California’s population continued to grow modestly in the last fiscal year despite a significant exodus of residents to other states, according to a state report released Wednesday.
The annual study by the Department of Finance showed that 89,000 more people moved out of California than moved here from elsewhere in the United States. California’s population did grow in fiscal 2007—but the growth rested on births and the arrival of more than 200,000 immigrants from other countries.
The shift dovetails with the state’s weakening economy and is most likely related, said Howard Roth, chief economist for the Department of Finance.
Those who left, Roth said, were fleeing an economy in which just 5,800 jobs per month were created—down from more than 20,000 per month the previous year. Jobs were lost in housing, finance, construction and other sectors, and key indicators like the number of automobiles sold were also down, he said.
People who are leaving the state, he said, are probably doing so because they believe they’ll do better elsewhere.
The trend toward reduced “domestic migration”—which began in 2005 and has increased dramatically since—is a sharp turnaround from nearly a decade of sustained population growth.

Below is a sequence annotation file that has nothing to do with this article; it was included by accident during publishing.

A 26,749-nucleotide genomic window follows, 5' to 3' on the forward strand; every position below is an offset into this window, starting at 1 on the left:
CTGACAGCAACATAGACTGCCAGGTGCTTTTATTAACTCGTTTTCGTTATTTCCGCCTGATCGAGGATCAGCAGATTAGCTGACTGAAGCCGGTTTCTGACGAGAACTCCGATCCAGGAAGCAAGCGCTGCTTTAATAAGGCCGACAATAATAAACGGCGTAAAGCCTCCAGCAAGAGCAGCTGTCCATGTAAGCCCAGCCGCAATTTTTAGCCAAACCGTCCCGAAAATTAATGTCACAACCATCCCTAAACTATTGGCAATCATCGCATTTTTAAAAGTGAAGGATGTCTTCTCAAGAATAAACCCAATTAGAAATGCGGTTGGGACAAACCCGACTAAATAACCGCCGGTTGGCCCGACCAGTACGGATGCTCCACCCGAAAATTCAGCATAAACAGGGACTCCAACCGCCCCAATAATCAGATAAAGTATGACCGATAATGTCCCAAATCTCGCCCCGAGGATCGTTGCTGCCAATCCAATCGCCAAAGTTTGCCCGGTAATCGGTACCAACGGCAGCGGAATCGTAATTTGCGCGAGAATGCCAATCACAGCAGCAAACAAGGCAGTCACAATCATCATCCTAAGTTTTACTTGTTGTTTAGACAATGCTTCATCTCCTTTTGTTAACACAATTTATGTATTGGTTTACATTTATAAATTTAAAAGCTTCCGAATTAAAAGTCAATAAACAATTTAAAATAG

While the state lost many residents during the economic downturn of the 1990s, people had been steadily moving to California from other states since 1999.
But once the housing bubble burst, the trend reversed.
The story was repeated in Southern California, where every county except Riverside and San Diego saw a decrease in “domestic migration.”
In Los Angeles County alone, nearly 115,000 fewer residents came from other states and California counties than moved to other states and counties. The county ended up with a total increase in population thanks to 91,000 births and an influx of 70,000 residents from foreign countries. (The county now has roughly 10,294,000 residents).
Since 2000, about 500,000 more people have left Los Angeles County than have moved here from other parts of the U.S. and California, the figures show.
Orange County also had a modest increase of about 23,000 people overall, though there was a deficit of about 22,000 residents among those who moved to or from other parts of the U.S. (Orange County’s population is 3,098,000). The picture in Ventura County was similar: an increase of 7,700 people overall to a total population of 827,000, but a deficit of 3,100 among people who moved domestically.
Many of those who left Los Angeles, Orange and San Diego counties moved to the Inland Empire, according to economist Roth. Riverside County, for example, showed a net increase in the number of people moving in from other parts of the state or country, as well as an increase of 61,000 people overall. Still, the county’s overall growth rate of 3.3% was slower than the year before, when the population climbed by 4.26%.